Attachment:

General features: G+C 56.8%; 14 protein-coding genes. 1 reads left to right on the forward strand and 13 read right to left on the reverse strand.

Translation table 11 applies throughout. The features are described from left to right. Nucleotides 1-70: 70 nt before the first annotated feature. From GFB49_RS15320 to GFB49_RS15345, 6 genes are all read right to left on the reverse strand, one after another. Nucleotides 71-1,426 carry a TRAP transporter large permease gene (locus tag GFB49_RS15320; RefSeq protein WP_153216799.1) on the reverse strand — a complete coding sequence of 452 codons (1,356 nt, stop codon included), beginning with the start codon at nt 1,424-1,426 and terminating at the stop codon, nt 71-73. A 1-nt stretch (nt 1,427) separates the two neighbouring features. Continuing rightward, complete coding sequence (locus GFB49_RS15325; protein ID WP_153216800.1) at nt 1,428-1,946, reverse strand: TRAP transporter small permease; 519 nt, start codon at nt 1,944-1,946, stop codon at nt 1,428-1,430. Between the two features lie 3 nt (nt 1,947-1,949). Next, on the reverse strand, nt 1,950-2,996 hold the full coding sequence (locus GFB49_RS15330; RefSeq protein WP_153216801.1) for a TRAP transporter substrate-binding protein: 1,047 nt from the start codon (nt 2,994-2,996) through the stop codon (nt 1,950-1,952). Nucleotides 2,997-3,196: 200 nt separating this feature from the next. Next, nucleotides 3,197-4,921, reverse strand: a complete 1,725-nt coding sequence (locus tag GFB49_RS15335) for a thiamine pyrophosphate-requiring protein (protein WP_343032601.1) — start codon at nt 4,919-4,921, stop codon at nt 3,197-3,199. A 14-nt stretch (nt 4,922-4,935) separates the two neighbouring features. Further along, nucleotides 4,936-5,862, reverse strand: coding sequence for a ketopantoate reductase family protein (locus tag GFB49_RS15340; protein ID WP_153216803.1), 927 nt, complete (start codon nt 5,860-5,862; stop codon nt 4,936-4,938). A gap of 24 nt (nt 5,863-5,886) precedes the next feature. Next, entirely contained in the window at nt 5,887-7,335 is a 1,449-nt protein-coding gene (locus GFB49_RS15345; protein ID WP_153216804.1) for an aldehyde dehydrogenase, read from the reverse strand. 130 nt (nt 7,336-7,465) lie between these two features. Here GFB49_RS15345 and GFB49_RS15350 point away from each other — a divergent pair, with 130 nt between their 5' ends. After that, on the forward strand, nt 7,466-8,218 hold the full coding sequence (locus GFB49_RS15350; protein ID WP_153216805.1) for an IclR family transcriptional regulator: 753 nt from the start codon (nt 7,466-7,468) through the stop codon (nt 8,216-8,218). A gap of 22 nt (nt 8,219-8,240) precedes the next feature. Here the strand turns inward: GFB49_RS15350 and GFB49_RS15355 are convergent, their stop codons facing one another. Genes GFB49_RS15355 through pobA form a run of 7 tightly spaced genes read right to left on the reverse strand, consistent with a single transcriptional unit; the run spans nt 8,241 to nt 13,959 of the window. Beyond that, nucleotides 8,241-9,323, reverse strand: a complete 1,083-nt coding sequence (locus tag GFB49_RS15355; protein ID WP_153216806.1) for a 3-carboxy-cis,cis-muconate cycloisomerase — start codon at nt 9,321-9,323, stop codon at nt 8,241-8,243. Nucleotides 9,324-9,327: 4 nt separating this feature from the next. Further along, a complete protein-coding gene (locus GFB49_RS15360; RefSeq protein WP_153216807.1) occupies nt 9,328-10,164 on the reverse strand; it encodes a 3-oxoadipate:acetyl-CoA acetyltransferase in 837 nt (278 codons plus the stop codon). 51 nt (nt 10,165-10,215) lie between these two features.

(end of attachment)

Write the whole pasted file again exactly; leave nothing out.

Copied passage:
General features: G+C 56.8%; 14 protein-coding genes. 1 reads left to right on the forward strand and 13 read right to left on the reverse strand.

Translation table 11 applies throughout. The features are described from left to right. Nucleotides 1-70: 70 nt before the first annotated feature. From GFB49_RS15320 to GFB49_RS15345, 6 genes are all read right to left on the reverse strand, one after another. Nucleotides 71-1,426 carry a TRAP transporter large permease gene (locus tag GFB49_RS15320; RefSeq protein WP_153216799.1) on the reverse strand — a complete coding sequence of 452 codons (1,356 nt, stop codon included), beginning with the start codon at nt 1,424-1,426 and terminating at the stop codon, nt 71-73. A 1-nt stretch (nt 1,427) separates the two neighbouring features. Continuing rightward, complete coding sequence (locus GFB49_RS15325; protein ID WP_153216800.1) at nt 1,428-1,946, reverse strand: TRAP transporter small permease; 519 nt, start codon at nt 1,944-1,946, stop codon at nt 1,428-1,430. Between the two features lie 3 nt (nt 1,947-1,949). Next, on the reverse strand, nt 1,950-2,996 hold the full coding sequence (locus GFB49_RS15330; RefSeq protein WP_153216801.1) for a TRAP transporter substrate-binding protein: 1,047 nt from the start codon (nt 2,994-2,996) through the stop codon (nt 1,950-1,952). Nucleotides 2,997-3,196: 200 nt separating this feature from the next. Next, nucleotides 3,197-4,921, reverse strand: a complete 1,725-nt coding sequence (locus tag GFB49_RS15335) for a thiamine pyrophosphate-requiring protein (protein WP_343032601.1) — start codon at nt 4,919-4,921, stop codon at nt 3,197-3,199. A 14-nt stretch (nt 4,922-4,935) separates the two neighbouring features. Further along, nucleotides 4,936-5,862, reverse strand: coding sequence for a ketopantoate reductase family protein (locus tag GFB49_RS15340; protein ID WP_153216803.1), 927 nt, complete (start codon nt 5,860-5,862; stop codon nt 4,936-4,938). A gap of 24 nt (nt 5,863-5,886) precedes the next feature. Next, entirely contained in the window at nt 5,887-7,335 is a 1,449-nt protein-coding gene (locus GFB49_RS15345; protein ID WP_153216804.1) for an aldehyde dehydrogenase, read from the reverse strand. 130 nt (nt 7,336-7,465) lie between these two features. Here GFB49_RS15345 and GFB49_RS15350 point away from each other — a divergent pair, with 130 nt between their 5' ends. After that, on the forward strand, nt 7,466-8,218 hold the full coding sequence (locus GFB49_RS15350; protein ID WP_153216805.1) for an IclR family transcriptional regulator: 753 nt from the start codon (nt 7,466-7,468) through the stop codon (nt 8,216-8,218). A gap of 22 nt (nt 8,219-8,240) precedes the next feature. Here the strand turns inward: GFB49_RS15350 and GFB49_RS15355 are convergent, their stop codons facing one another. Genes GFB49_RS15355 through pobA form a run of 7 tightly spaced genes read right to left on the reverse strand, consistent with a single transcriptional unit; the run spans nt 8,241 to nt 13,959 of the window. Beyond that, nucleotides 8,241-9,323, reverse strand: a complete 1,083-nt coding sequence (locus tag GFB49_RS15355; protein ID WP_153216806.1) for a 3-carboxy-cis,cis-muconate cycloisomerase — start codon at nt 9,321-9,323, stop codon at nt 8,241-8,243. Nucleotides 9,324-9,327: 4 nt separating this feature from the next. Further along, a complete protein-coding gene (locus GFB49_RS15360; RefSeq protein WP_153216807.1) occupies nt 9,328-10,164 on the reverse strand; it encodes a 3-oxoadipate:acetyl-CoA acetyltransferase in 837 nt (278 codons plus the stop codon). 51 nt (nt 10,165-10,215) lie between these two features.